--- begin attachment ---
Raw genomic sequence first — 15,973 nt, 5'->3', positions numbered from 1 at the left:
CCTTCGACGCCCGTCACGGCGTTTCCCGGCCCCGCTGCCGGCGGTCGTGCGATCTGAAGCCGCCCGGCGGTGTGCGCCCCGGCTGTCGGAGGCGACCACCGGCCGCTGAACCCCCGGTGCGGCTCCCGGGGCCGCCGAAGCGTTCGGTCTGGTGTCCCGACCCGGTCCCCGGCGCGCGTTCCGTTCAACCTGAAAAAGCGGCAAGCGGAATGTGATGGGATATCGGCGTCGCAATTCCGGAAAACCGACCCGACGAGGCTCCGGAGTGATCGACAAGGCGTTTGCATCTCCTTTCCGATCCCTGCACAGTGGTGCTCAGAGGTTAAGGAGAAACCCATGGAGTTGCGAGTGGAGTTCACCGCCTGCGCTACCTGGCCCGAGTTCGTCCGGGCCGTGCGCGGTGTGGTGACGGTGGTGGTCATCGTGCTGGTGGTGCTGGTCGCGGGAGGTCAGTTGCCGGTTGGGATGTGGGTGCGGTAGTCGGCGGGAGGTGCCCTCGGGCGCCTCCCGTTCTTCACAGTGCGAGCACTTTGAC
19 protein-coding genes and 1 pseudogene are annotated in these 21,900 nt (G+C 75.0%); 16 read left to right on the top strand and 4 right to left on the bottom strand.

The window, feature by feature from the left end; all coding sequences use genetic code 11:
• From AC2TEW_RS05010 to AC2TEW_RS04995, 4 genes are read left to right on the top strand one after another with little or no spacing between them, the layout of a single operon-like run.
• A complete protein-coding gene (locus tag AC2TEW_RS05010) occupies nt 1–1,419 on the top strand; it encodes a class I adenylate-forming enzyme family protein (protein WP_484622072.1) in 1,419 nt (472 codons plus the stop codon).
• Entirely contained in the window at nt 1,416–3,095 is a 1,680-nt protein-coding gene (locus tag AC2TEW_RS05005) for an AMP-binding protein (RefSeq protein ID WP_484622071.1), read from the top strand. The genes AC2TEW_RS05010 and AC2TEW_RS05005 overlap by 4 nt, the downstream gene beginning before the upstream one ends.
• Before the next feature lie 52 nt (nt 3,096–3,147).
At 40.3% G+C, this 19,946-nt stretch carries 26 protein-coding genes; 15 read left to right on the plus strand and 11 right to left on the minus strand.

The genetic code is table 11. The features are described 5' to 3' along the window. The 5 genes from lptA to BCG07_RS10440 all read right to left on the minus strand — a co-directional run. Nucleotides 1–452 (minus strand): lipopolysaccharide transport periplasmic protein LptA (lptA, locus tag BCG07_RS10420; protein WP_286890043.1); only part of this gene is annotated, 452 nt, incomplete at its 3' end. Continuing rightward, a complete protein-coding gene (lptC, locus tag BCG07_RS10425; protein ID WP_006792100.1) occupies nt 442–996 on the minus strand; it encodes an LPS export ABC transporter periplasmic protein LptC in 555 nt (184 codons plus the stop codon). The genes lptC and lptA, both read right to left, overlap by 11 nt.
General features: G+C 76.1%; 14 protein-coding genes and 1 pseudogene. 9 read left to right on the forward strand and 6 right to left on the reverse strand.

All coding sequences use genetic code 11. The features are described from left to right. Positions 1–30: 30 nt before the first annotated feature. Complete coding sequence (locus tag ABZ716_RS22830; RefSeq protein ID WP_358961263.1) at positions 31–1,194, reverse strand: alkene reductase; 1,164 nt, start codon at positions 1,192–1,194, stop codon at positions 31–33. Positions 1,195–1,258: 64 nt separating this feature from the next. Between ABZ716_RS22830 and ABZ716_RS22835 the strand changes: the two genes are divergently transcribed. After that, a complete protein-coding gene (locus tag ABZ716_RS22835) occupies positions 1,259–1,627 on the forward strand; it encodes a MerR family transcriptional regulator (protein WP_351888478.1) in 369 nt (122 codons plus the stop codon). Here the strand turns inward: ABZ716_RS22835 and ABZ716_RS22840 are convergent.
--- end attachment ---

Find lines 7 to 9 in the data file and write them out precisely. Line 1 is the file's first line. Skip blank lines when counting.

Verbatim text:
• Entirely contained in the window at nt 1,416–3,095 is a 1,680-nt protein-coding gene (locus tag AC2TEW_RS05005) for an AMP-binding protein (RefSeq protein ID WP_484622071.1), read from the top strand. The genes AC2TEW_RS05010 and AC2TEW_RS05005 overlap by 4 nt, the downstream gene beginning before the upstream one ends.
• Before the next feature lie 52 nt (nt 3,096–3,147).
At 40.3% G+C, this 19,946-nt stretch carries 26 protein-coding genes; 15 read left to right on the plus strand and 11 right to left on the minus strand.